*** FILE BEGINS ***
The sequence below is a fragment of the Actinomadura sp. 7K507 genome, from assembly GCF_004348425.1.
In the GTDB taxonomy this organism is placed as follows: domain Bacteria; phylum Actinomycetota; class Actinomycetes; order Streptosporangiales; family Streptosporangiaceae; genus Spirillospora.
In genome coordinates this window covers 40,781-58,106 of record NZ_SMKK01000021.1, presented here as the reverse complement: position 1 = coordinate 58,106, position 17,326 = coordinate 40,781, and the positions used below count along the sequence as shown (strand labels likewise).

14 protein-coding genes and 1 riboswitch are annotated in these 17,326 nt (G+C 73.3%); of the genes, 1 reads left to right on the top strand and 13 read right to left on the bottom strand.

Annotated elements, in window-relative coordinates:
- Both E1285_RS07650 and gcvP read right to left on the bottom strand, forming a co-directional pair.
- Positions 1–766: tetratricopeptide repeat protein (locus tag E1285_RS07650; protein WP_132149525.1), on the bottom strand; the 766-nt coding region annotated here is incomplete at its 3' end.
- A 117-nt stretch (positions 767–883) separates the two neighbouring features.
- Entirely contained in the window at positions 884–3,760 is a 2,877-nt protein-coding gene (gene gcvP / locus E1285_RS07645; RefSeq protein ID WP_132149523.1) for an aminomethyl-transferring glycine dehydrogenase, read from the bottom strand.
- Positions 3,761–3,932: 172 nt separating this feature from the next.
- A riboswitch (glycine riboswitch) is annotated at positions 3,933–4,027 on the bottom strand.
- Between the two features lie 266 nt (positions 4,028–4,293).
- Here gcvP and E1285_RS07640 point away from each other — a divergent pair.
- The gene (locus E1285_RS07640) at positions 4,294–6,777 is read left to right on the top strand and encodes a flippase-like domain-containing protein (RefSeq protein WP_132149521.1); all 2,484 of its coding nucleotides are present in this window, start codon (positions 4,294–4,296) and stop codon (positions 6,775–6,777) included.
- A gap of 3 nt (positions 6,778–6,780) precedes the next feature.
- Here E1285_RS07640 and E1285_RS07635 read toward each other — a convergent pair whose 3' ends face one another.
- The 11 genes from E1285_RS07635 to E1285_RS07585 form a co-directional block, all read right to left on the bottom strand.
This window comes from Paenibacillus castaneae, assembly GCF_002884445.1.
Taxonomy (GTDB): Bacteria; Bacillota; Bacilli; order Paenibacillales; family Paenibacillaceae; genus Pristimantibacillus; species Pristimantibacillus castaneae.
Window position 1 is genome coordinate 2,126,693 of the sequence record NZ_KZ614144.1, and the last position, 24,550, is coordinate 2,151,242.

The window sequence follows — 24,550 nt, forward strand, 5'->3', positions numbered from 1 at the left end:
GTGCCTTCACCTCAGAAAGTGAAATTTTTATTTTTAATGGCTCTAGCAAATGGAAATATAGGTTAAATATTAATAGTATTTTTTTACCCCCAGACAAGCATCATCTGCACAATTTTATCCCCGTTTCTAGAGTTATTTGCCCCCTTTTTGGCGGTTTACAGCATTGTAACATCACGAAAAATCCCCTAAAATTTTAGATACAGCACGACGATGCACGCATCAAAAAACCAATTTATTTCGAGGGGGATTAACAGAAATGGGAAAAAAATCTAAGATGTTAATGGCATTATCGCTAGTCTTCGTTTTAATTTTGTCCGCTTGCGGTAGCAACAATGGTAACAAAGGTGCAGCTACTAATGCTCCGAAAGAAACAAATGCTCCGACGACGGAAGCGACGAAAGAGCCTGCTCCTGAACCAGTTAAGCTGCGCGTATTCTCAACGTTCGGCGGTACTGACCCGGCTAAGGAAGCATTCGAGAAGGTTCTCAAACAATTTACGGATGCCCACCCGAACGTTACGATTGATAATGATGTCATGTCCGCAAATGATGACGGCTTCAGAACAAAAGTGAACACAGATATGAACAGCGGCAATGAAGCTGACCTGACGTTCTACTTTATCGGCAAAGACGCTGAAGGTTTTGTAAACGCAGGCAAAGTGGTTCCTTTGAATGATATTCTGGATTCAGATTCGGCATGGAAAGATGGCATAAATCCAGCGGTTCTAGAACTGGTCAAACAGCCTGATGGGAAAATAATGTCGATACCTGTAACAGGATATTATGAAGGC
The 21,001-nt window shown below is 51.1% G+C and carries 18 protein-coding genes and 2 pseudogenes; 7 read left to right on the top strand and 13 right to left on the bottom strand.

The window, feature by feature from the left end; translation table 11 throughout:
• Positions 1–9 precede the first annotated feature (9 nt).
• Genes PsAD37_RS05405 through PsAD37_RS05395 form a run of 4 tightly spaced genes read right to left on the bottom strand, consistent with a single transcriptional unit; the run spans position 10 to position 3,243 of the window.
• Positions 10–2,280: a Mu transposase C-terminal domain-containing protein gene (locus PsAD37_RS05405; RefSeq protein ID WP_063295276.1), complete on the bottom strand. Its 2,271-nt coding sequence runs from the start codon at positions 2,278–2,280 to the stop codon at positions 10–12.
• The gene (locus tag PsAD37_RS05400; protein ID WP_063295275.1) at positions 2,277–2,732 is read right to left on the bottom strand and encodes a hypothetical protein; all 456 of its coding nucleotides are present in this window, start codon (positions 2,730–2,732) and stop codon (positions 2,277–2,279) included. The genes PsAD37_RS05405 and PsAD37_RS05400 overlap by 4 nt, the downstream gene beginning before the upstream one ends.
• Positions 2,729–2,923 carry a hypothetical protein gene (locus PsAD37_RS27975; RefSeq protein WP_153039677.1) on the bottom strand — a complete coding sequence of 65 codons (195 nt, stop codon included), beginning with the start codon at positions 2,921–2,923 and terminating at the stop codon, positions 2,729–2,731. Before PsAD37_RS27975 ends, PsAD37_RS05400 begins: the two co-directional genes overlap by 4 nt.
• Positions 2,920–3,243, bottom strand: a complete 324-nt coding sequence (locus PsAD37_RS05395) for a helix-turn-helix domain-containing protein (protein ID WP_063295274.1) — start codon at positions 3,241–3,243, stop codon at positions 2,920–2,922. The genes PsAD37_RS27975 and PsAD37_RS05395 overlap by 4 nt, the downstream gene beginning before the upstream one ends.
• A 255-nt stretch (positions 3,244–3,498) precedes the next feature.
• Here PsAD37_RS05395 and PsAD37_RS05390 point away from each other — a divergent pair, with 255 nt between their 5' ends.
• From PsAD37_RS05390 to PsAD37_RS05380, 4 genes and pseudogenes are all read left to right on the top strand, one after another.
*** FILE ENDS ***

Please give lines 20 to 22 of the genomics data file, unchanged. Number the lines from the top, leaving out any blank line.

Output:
Window position 1 is genome coordinate 2,126,693 of the sequence record NZ_KZ614144.1, and the last position, 24,550, is coordinate 2,151,242.

The window sequence follows — 24,550 nt, forward strand, 5'->3', positions numbered from 1 at the left end:
GTGCCTTCACCTCAGAAAGTGAAATTTTTATTTTTAATGGCTCTAGCAAATGGAAATATAGGTTAAATATTAATAGTATTTTTTTACCCCCAGACAAGCATCATCTGCACAATTTTATCCCCGTTTCTAGAGTTATTTGCCCCCTTTTTGGCGGTTTACAGCATTGTAACATCACGAAAAATCCCCTAAAATTTTAGATACAGCACGACGATGCACGCATCAAAAAACCAATTTATTTCGAGGGGGATTAACAGAAATGGGAAAAAAATCTAAGATGTTAATGGCATTATCGCTAGTCTTCGTTTTAATTTTGTCCGCTTGCGGTAGCAACAATGGTAACAAAGGTGCAGCTACTAATGCTCCGAAAGAAACAAATGCTCCGACGACGGAAGCGACGAAAGAGCCTGCTCCTGAACCAGTTAAGCTGCGCGTATTCTCAACGTTCGGCGGTACTGACCCGGCTAAGGAAGCATTCGAGAAGGTTCTCAAACAATTTACGGATGCCCACCCGAACGTTACGATTGATAATGATGTCATGTCCGCAAATGATGACGGCTTCAGAACAAAAGTGAACACAGATATGAACAGCGGCAATGAAGCTGACCTGACGTTCTACTTTATCGGCAAAGACGCTGAAGGTTTTGTAAACGCAGGCAAAGTGGTTCCTTTGAATGATATTCTGGATTCAGATTCGGCATGGAAAGATGGCATAAATCCAGCGGTTCTAGAACTGGTCAAACAGCCTGATGGGAAAATAATGTCGATACCTGTAACAGGATATTATGAAGGC